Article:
Rick visited the depot with friends Denise and Butch, who also were attending the Escapees Rally (I guess that makes us all escapers).

 We really enjoyed the museum's exhibits and information on the past. Here, Rick checks out some of the typical railroad items that were so common not so long ago.

 Due to Sedalia's central location, both the KATY and Missouri Pacific Railroads established large locomotive repair and construction shops. Here, an aerial view of the Missouri Pacific lines large facility in downtown Sedalia in the 1920s shows the size of this installation.

 Imagine the capacity of this crane that could easily lift a large steam engine, weighing hundreds of thousands of pounds, and move it around the shop.

These shops, employing hundreds of machinists and other workers like these men, could literally build a locomotive from scratch. They could also totally rebuild one if needed. Here, they are working on the rods that connect the driving wheels together. 
This locomotive is typical of the large engines that roamed the rails around Sedalia. Now displayed at the Fairgrounds in Sedalia, Rick was able to see this one every day at the Rally since it was right next to the free coffee stand!

Sedalia grew rapidly with the two railroads running through the city as this picture of downtown in 1890 shows. The railroad also provided a target for large cattle drives from Texas in the late 1800's. The combination of railroad workers, cowboys and the like also caused Sedalia to have a thriving "red light" district with the city being referred to as the Sodom and Gomorrah of the Nineteenth Century.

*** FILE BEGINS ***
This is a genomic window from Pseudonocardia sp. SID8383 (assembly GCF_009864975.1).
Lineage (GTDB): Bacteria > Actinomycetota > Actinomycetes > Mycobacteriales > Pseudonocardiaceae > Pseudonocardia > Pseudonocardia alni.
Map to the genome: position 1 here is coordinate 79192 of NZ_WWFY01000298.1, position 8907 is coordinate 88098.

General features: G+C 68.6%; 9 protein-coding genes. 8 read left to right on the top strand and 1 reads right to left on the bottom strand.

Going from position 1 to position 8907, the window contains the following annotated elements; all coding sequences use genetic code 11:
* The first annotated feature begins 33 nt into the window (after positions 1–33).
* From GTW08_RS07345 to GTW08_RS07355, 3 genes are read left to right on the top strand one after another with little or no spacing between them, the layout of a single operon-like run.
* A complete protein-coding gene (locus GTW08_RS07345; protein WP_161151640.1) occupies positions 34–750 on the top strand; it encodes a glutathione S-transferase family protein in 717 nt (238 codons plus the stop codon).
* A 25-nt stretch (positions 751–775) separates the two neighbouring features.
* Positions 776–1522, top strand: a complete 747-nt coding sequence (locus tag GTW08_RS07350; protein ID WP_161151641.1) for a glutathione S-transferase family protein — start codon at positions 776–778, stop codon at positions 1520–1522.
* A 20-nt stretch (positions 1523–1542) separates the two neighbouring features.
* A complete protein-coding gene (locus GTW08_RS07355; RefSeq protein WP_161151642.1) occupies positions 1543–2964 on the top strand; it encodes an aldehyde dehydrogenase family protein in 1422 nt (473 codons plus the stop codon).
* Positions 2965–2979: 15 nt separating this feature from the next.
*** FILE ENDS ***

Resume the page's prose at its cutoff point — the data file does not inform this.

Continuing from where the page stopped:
The city was quite the active spot not only for railroads, but also for livestock, such as these mules that Missouri (and Sedalia) was famous for. These four sold for over $7,300 in 1909 -- a huge sum of money for the time!

 Finally, Sedalia as a cattle drive headquarters, was firmly established by none other than Clint Eastwood while starring in Rawhide. Here Rowdy (Clint Eastwood) and Gil Favor (Eric Fleming) have a quick draw contest (in the KATY Depot) with the winner of a Sedalia contest. Bet that kid was pretty excited, although they would likely all get arrested today!

Today, Sedalia still offers many things to see, although the railroad has a very small presence. The locomotive shops are all gone and Main Street is pretty much deserted. In fact, as we drove down it, we saw this collapsed building that may have been built back in the city's heyday. Bet it would have had some great stories to tell if it could have talked.